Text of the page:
For all of these purposes, I wind up creating tasks, and assigning them start dates as appropriate in the future. For items where there’s a clear action, I simply assign the appropriate context, and that task magically shows up in that context on that date. For items which are just a reminder, I usually put “Reminder: ” or something similar in front of the task’s name, and then assign it to the “Waiting For” context. Finally, for things where I want a reminder to reconsider some potential action, I’ll usually just start the task name with “Reconsider…” and put it in the “Waiting For” context as well.
Have you ever found yourself flipping back and forth between various context lists, trying to figure out what is the best action to take next? Ever want a quick view of just your stalled projects? Want a pared-down view of your contexts suited to your iPhone? The perspective feature in OmniFocus lets you do all of those things and more.
First though, one should ask: “If I already have contexts, why do I need perspectives? Aren’t they pretty much the same thing?” That’s a valid question, and it took me a long while to figure out that perspectives would ease some of the workflow problems I was having:
- Sometimes I find that I can be in one of several contexts, and I have to choose which one to put myself in (e.g., should I sit down at the computer, or go out to the garage).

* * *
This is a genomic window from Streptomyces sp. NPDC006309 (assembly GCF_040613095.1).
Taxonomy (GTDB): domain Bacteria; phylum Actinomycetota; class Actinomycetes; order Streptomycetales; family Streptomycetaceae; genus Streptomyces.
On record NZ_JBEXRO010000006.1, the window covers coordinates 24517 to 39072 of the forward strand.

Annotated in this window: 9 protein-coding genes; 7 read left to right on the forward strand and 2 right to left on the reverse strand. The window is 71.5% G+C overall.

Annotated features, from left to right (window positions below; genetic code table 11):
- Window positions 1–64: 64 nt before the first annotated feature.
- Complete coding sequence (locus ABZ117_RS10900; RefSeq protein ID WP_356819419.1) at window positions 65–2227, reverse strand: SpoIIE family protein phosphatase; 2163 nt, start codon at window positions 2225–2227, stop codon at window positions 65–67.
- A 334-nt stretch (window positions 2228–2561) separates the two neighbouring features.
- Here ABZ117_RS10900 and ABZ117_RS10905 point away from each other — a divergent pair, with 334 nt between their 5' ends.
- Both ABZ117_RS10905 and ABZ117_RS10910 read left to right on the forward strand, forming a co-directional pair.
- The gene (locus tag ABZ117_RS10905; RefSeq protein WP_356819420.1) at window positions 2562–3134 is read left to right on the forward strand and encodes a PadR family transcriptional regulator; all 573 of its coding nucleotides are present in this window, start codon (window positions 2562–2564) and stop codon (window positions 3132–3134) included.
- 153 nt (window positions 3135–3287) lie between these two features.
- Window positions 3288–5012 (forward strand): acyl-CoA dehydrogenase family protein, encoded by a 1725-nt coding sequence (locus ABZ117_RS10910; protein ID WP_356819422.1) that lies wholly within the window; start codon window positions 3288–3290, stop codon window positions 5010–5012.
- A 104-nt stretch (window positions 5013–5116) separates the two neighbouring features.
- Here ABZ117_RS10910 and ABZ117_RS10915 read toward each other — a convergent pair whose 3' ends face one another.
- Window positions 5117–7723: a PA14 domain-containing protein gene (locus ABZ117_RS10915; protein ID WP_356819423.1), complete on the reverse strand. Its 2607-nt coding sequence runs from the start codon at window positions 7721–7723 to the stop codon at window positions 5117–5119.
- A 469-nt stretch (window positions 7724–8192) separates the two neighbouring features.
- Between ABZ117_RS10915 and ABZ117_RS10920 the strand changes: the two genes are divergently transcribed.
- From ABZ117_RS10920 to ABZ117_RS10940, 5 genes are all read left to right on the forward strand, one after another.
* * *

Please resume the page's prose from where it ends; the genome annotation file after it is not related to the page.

- Sometimes I find that I’m simultaneously in multiple contexts at once (e.g., I’m at home, sitting in front of my computer, during business hours).
- Some of my contexts are available in many different situations (e.g., my “Computer : Any” context is available if I have either my laptop or iPad).
Perspectives allow you to answer these kind of considerations by creating snapshots of your OmniFocus window in different states. For example, I need to flip to “Project” mode, show “Available” projects, etc. to get OmniFocus in a state where I’m ready to do my weekly review. Instead of having to do this manually each time, I can create a perspective with captures that state, so I can flip all those switches with just a single button.
Over time, I’ve settled on using six different perspectives:
This is the perspective I use for doing my weekly review. It puts me in “Project” mode, with all “Remaining” projects visible, grouped by “Folder” with all “Remaining” tasks visible, and all folders, projects, and tasks fully expanded. In other words, I can see all of my folder, projects, and tasks which are still incomplete all in one view.
I check this perspective daily (and sometimes several times a day) to see if any of my projects are missing a next action. This one puts me in “Project” mode, with a project filter set to “Stalled”.
This is usually the first perspective I check each day. It is in “Context” mode, with only “Remaining” contexts visible, grouped by “Due”, sorted by “Due” and with a status filter set to “Due of Flagged”. This shows me everything in my system which has a due date, sorted roughly in order of when it’s coming up.